Grand-ma Weast and Grand-ma Tutt are both dangerously sick. It is thought that Grand-ma Weast will not recover.

"Uncle Billy" Cantrell returned Wednesday from a three week stay at the healing springs of Gassville. His health is much improved. He reports health good and crops fine in Baxter Co.

Abe McVey writes that a woman burned the large store of Wood & Read at Isabella, Mo. The loss is about $4,900. The woman is in jail.

The mineral meeting last Saturday was perfectly harmonious. A new code of laws were adopted which we think will be satisfactory to all the miners in the District. Hon. J. C. Floyd, Wallie Berry and Neal Dodd was the committee that drafted the laws.

There is talk of a confederate reunion sometime in August. It is the intention of the confederates of this County to bring their wagons and camp materials and have a regular old fashioned camp life time. Comrades in all the adjoining counties will be invited. We will give more particulars soon.

This movement should meet with hearty encouragement.

John Cowdrey has returned from Harrison. While there, he let the contract of building the wood work of our church to Mr. T. B. Johnson. Mr. Johnson is said to be a splendid architect and will complete the church in such style that it can't be excelled in north Arkansas. John reports that instead of the business men in Harrison becoming jealous of our boom, they will assist us liberally in our struggle to replace what we were unfortunate enough to lose by fire. He says they were especially friendly toward our high school movement, and will aid us in that enterprise liberally. This is the kind of feeling that should exist between neighboring towns.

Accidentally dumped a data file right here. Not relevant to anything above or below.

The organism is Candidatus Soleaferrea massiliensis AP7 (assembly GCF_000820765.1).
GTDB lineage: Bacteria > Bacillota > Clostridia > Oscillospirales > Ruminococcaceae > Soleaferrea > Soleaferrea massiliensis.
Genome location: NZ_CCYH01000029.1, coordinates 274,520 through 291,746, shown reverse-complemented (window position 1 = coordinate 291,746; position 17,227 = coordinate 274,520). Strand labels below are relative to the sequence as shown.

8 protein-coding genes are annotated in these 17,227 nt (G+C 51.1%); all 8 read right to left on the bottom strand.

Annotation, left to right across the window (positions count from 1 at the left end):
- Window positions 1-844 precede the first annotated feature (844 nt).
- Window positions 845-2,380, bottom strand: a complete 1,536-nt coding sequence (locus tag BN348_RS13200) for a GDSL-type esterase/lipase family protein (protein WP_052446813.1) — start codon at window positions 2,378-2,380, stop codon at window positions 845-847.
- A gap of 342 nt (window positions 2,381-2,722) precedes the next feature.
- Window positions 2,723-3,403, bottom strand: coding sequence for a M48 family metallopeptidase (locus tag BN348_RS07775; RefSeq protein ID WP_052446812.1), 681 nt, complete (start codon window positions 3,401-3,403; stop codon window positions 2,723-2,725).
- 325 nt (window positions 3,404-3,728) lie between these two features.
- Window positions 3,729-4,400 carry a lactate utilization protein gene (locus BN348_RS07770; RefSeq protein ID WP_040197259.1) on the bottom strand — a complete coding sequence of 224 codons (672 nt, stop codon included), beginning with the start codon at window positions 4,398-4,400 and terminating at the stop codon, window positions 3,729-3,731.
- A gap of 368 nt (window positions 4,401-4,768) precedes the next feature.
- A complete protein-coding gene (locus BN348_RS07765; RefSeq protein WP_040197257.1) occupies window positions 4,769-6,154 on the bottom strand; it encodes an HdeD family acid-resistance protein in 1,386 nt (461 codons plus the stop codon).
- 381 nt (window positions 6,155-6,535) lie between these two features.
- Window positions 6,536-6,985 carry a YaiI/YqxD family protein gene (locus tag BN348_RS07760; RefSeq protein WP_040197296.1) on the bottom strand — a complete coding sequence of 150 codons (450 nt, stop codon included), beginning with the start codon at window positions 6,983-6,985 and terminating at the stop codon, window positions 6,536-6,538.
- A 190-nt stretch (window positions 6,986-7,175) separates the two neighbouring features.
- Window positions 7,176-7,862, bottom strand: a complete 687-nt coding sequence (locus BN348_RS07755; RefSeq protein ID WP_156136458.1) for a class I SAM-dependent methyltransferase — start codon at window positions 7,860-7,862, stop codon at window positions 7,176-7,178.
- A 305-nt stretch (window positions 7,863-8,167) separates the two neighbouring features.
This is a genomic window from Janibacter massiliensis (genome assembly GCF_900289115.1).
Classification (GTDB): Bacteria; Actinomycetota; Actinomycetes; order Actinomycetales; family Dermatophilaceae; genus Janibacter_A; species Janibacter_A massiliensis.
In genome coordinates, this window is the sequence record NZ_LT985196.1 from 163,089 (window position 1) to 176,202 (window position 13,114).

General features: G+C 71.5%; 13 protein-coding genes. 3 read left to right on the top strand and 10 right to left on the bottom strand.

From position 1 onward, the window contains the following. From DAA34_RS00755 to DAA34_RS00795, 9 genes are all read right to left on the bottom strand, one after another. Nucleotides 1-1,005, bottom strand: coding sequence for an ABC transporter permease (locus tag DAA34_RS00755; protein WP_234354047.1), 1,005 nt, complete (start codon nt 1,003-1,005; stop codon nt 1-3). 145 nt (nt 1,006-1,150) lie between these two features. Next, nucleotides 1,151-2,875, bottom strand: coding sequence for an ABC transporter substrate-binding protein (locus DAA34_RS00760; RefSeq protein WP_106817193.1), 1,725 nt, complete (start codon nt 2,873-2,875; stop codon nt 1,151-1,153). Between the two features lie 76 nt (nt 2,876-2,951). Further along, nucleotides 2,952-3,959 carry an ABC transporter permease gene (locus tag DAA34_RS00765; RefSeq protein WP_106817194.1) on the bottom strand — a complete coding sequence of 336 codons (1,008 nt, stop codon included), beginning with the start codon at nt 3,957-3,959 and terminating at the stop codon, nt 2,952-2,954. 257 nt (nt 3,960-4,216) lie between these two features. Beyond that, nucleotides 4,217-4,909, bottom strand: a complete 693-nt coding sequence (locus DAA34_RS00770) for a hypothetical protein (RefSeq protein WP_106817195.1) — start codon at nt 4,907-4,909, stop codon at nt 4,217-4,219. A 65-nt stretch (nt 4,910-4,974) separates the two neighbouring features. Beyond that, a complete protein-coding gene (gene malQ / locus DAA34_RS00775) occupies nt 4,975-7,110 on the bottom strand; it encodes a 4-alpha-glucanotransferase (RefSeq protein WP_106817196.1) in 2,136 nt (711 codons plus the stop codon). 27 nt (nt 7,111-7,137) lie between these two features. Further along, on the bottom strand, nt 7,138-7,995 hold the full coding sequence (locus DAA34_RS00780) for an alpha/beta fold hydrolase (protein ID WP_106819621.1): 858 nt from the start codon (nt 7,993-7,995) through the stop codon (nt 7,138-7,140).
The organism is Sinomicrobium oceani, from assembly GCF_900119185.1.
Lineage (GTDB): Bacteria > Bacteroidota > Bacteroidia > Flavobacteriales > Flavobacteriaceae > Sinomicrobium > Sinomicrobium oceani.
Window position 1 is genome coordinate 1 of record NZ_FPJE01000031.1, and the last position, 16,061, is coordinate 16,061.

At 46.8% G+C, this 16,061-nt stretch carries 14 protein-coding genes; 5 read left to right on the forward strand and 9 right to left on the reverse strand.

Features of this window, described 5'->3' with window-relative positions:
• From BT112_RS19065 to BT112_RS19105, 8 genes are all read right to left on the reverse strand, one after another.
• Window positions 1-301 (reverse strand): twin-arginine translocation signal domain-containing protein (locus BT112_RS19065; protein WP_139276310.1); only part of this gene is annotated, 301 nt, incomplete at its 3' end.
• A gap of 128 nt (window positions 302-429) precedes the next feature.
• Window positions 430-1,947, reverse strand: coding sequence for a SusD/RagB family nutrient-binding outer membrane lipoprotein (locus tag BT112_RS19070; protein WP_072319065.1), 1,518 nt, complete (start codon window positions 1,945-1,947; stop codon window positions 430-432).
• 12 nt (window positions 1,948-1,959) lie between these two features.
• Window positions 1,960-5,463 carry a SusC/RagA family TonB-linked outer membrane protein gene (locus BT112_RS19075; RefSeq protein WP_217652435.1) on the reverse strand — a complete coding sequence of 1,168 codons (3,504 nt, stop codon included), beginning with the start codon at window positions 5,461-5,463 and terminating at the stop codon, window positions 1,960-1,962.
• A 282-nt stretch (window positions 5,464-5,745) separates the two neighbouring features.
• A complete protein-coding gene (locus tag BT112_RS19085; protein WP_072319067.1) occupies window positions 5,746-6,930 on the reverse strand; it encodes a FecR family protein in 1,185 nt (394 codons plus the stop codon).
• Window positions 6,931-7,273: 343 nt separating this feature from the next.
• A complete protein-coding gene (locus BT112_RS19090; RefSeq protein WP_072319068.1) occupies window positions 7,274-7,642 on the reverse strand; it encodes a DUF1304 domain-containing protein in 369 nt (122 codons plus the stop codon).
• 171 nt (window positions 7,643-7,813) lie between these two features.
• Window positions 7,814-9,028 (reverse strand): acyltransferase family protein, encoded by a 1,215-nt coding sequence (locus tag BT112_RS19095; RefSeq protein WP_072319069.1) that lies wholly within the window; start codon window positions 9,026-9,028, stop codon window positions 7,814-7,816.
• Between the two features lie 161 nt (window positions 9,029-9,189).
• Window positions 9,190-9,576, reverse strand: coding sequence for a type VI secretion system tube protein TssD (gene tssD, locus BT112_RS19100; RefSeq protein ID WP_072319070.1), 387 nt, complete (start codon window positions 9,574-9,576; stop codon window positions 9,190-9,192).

Mr. T. B. Johnson of Harrison, who has been engaged to complete our church, was in town last Tuesday. He paid The Echo office a very pleasant call, and added one dollar to our wealth.

Owing to the delinquent tax list and Cleveland's speech, we were forced to leave out all our correspondence this week. Write again next week.

Mr. E. D. McBride's family has moved to Yellville. We welcome their arrival.